Los Padres ForestWatch Praises Moratorium on Federal Fossil Fuel Extraction
Source: Los Padres ForestWatch
[On Wednesday], the Biden administration signed an executive order that places a moratorium on new leasing of federal land and mineral estate for fossil fuel extraction pending a comprehensive review of the federal leasing program. The order would halt new leasing for oil and gas drilling and fracking on national forests, parks, monuments, wildlife refuges, and other federal public lands. The order includes Los Padres National Forest and Carrizo Plain National Monument, already impacted by federal oil development, as well as the 1.2 million acres of land and mineral estate across the Central Coast that the Bureau of Land Management began leasing for oil drilling and fracking in December.
The public will have a chance to participate in the review of the federal oil and gas program to ensure that it serves the people and protects natural resources. Los Padres ForestWatch will make sure that area residents have access to all the information they need to participate.
The move comes just one day after Representatives Salud Carbajal and Jimmy Panetta reintroduced the California Land Protection Act and the California Central Coast Conservation Act, aimed at reversing the former administration’s drilling and fracking lease plan across Santa Barbara, Ventura, San Luis Obispo and other counties across central and southern California until a proper environmental impact study is conducted.
“The Trump administration has left our local public lands vulnerable to rampant industrialization. We applaud the Biden administration for this first step toward making our forests and grasslands part of the climate solution, not part of the climate problem,” said Los Padres ForestWatch advocacy director Rebecca August. “We hope that the administration takes this opportunity to make an account of the true cost of fossil fuels—a cost that is being paid by our communities, wildlife, and our environment.”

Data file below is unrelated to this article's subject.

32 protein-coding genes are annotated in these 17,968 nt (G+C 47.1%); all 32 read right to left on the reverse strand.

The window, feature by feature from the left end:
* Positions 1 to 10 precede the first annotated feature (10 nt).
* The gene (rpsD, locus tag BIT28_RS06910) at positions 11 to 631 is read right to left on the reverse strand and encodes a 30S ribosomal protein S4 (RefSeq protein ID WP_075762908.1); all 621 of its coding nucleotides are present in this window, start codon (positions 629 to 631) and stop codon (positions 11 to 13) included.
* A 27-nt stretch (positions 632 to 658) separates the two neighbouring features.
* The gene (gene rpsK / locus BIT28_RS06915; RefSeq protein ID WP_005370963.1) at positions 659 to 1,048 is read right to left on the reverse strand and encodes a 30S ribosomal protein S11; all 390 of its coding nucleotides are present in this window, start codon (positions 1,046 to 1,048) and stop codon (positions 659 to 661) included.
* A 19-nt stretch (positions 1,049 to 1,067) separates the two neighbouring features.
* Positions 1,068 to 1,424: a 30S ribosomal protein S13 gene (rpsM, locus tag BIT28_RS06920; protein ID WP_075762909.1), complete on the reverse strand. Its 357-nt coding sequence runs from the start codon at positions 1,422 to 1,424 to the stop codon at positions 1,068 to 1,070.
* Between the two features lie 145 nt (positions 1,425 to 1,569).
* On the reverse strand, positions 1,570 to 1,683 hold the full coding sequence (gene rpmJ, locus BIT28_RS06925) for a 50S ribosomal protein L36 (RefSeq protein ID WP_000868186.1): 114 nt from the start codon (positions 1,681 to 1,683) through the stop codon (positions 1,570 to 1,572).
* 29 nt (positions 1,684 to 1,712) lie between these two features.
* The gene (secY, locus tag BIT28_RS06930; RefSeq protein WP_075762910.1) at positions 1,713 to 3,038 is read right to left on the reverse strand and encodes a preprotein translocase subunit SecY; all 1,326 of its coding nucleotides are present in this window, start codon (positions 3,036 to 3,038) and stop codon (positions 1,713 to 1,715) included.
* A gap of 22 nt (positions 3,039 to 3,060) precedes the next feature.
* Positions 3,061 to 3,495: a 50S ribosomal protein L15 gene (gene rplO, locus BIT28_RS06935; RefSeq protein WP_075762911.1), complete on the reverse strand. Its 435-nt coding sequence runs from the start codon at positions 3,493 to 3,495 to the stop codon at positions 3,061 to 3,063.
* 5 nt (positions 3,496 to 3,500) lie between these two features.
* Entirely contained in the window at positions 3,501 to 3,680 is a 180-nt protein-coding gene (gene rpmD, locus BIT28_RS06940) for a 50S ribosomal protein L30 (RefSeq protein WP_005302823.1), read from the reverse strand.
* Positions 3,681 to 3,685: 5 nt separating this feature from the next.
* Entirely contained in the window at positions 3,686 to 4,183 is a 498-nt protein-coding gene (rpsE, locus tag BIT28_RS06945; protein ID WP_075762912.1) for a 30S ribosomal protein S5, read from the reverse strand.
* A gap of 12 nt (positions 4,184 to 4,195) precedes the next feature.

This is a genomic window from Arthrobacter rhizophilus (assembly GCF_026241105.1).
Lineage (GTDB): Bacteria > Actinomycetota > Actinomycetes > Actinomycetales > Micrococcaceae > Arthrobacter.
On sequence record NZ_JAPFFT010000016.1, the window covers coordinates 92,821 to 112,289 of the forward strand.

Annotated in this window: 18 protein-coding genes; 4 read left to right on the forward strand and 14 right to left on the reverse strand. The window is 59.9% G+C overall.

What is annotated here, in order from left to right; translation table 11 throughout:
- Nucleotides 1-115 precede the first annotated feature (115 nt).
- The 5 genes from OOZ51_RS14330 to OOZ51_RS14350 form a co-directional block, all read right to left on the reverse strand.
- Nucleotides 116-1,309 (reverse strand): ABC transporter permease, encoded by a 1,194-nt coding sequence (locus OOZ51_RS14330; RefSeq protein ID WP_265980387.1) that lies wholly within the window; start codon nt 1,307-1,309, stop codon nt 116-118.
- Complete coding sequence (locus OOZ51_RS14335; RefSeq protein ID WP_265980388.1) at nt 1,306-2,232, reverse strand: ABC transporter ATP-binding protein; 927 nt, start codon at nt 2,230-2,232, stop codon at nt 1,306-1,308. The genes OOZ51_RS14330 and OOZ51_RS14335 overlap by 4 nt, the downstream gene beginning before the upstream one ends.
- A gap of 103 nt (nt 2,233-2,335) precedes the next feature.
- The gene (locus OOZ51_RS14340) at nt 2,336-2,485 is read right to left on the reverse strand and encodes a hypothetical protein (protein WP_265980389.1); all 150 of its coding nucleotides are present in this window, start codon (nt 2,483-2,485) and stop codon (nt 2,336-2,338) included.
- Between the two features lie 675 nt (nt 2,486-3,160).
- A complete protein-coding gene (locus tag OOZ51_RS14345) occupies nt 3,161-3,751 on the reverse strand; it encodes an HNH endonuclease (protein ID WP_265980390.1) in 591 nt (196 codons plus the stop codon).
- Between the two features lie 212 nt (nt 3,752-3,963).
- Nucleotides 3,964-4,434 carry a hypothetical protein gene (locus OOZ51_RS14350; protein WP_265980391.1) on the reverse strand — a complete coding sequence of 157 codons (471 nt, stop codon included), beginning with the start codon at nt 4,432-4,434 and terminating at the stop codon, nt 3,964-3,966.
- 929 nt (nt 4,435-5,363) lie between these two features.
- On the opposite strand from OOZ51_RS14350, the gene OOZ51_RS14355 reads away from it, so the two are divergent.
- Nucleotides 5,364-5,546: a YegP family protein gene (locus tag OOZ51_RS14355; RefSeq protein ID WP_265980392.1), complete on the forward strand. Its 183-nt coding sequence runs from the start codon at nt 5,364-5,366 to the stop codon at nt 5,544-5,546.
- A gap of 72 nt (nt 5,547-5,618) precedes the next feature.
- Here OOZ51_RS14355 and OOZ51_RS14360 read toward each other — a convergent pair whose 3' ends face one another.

The moratorium will not negatively impact U.S. energy independence or national security, nor will it affect existing leases and already-approved oil wells on public lands. Of the lands the oil industry has already leased for oil development, more than half (53% or 13.9 million acres) remain untapped or are not currently producing. Similarly, the oil industry is sitting on 7,700 unused, approved drilling permits. These existing leases and permits are unaffected by today's action and can be relied on to produce oil and gas for years. Additionally, the vast majority of U.S. petroleum is extracted on private lands and are thus exempt from the order. Only 10% of current oil development is on federal lands, yet oil and gas production on public lands accounts for about 25% of all U.S. greenhouse gas emissions.
“It is a welcome change that elected officials are listening to the more than 100,000 voices across the Central Coast, joining a those from across the country, demanding an end to oil development on public lands,” August said. “We work to protect these iconic landscapes and last wild places for the public good, not to hand over to the oil industry. We look forward to working with Congress and the Biden Administration to enact lasting protection for places like the Los Padres National Forest and the Carrizo Plain National Monument.”
A second executive order signed by the President today committed to protecting 30% of U.S. lands and waters by the year 2030. Together, with the federal leasing moratorium, these mandates will both reduce carbon emissions and increase carbon sequestration. They will improve biodiversity, climate change resiliency, and access to quality outdoor recreation for Californians.
Over 245,000 acres across the Central Coast was proposed for wilderness protection in the Central Coast Heritage Protection Act, a bill that passed the House twice last session as part of a larger bill that protected over 1 million acres of public lands across California. If passed, this bill, which includes lands in Los Padres National Forest and Carrizo Plain National Monument, would help meet the President’s 30x30 goals.